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"The heathen warriors slaughtered everyone down to the last monk-priest"

The princes of Rus could have known.

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"The heathen warriors slaughtered everyone down to the last monk-priest"

The princes of Rus could have known. As early as May 1223, a Mongolian army had cut a path of devastation through the steppe and destroyed a Russian army on the Kalka River (today Kalmius) in eastern Ukraine. The winners celebrated their triumph with a feast under which the losers were miserably crushed. But then the wild riders suddenly left.

That was to change 14 years later. Another Mongolian army appeared in Russia, but this time it had a different mission. In 1223 it was basically about enlightenment, since the founder of the empire, Genghis Khan, who was still alive at the time, wanted to know which neighbors lived in the far west. In 1234 a council of war in distant Karakorum had decided to incorporate the then explored country into the world empire. The order for this was given by the new Great Khan Ögedei to his nephew Batu (1205-1255). His conquests earned him the nickname "the Magnificent".

Batu was the second eldest son of Genghis Khan's eldest son Jochi. Actually, the eldest Orda should have assumed his inheritance. But the fact that he renounced in favor of his brother could be evidence of the insight that Batu possessed greater qualities as a ruler. This also upset the delicate balance among Genghis Khan's heirs. Because Dschötschi had once refused his father's allegiance during a campaign, which is said to have angered him very much. Instead, Jochi liked to reside in the "Khanate of the Westerners" in Siberia, which he developed into his own center of power.

It is therefore quite possible that the decision to entrust Batu with the great western offensive was also motivated by the desire to remove him from the center of the Mongol empire in this way. Systematically Batu prepared his campaign. Up to 140,000 soldiers were assembled, plus servants, slaves, women, children, perhaps more than half a million people, as well as millions of horses, sheep, goats. Basically, it was a whole people that relentlessly rolled westward across the Eurasian steppes.

The first victims were the Volga Bulgarians in 1236. The Kipchaks, also known as Cumans, followed. At the end of 1238, the attack on the Kiev Empire began. It was founded as a tribute empire by Swedish Vikings, the Varangians, in the 9th century. In the meantime, however, the northerners had merged with their Slavic and Finnish subjects and had accepted Christianity under Vladimir I in 988. Their princes jealously guarded their position, which had already led to the catastrophe on the Kalka.

Now the Mongols set about besieging the Russian cities one by one. Those who voluntarily submitted had a chance of being left alive. Those who resisted were wiped out, especially the elite. However, craftsmen and other specialists were spared and often deported to the Reich. A total of 49 of 72 cities of the "Orusut", as the "Secret History" of the Mongols calls the Russians, are said to have been more or less destroyed.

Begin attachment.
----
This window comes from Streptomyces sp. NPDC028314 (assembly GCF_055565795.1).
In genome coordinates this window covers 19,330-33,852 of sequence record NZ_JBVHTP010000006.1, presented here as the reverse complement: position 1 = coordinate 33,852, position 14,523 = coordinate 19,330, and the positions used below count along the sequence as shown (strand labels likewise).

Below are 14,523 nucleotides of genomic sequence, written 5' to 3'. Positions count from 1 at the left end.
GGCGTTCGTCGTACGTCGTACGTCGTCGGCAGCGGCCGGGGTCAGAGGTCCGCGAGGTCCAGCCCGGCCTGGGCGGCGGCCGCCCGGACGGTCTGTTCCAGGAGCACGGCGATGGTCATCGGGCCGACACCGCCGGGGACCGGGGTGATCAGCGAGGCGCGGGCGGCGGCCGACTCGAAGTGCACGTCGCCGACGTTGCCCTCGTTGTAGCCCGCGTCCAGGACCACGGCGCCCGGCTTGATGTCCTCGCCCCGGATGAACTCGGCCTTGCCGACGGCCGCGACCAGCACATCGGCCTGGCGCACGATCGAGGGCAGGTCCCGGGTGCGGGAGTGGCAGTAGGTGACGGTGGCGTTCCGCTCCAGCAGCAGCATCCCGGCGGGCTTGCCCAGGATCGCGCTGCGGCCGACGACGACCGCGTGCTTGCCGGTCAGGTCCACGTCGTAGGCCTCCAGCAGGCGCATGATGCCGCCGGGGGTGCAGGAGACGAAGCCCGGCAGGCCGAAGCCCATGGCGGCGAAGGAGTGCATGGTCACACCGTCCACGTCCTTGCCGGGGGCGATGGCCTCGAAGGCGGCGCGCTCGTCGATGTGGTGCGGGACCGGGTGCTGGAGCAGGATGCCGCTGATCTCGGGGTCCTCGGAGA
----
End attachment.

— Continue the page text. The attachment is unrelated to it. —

The spring mud of 1239 probably saved the rich trading city of Novgorod, the wealthy center of Rus' in the north. After ordering a rest for his army, Batu began the siege of Kyiv in November 1240. Since it was only a few days' march from the steppe border, the Varangians had made the city on the Dnieper the center of their empire. Now the situation led to its downfall.

Presumably, Batu's army was so large that it was able to encircle the whole of Kyiv. Catapults and drilling rams brought down the walls. The residents finally took refuge in the church of the tithe, but the galleries collapsed under the load and many people were buried under them. On December 6, Kyiv surrendered.

The image has left a deep mark on Russian commemorative culture: "The pagan warriors slaughtered everyone down to the last monk-priest and burned the whole city," summed up a modern Russian historian. The papal envoy Plano Carpini, who visited the ruins in 1246, found only 200 busy courtyards. Of the 36,000 to 50,000 inhabitants, only 2,000 are said to have escaped with their lives.

Batu didn't stop there: he moved further west and conquered Galicia. There he divided his army. One wing marched to Silesia, where in April 1241 Duke Heinrich II lost his life and battle near Liegnitz (Legnica). The other wing devastated Hungary.

Contemporaries attributed the fact that Batu left unexpectedly to the intervention of God. The reason was probably more prosaic. Great Khan Ogedei had died in Karakorum, and Batu wanted to be involved in choosing a successor. Since Batu supported his nephew, the victor Möngke, he was able to expand his power base in the west. From it emerged the Khanate of the Golden Horde, which soon developed a life of its own.

Another reason for Batu to spare western Europe may have been his army organization. The huge herds wanted to be fed, which was hardly possible beyond the steppe. The Golden Horde also established its center in the steppe zone and was content with paying tribute and punitive expeditions.

However, the Russian image of being overrun by uncivilized savages is far from reality. Batu relied on careful reconnaissance, had modern siege technology and relied on an efficient intelligence service. His soldiers maintained strict discipline and, in the composite bow, had an excellent long-range weapon at their disposal. With this set of instruments, the Golden Horde and its partial khanates were able to secure rule over Russia for 250 years.

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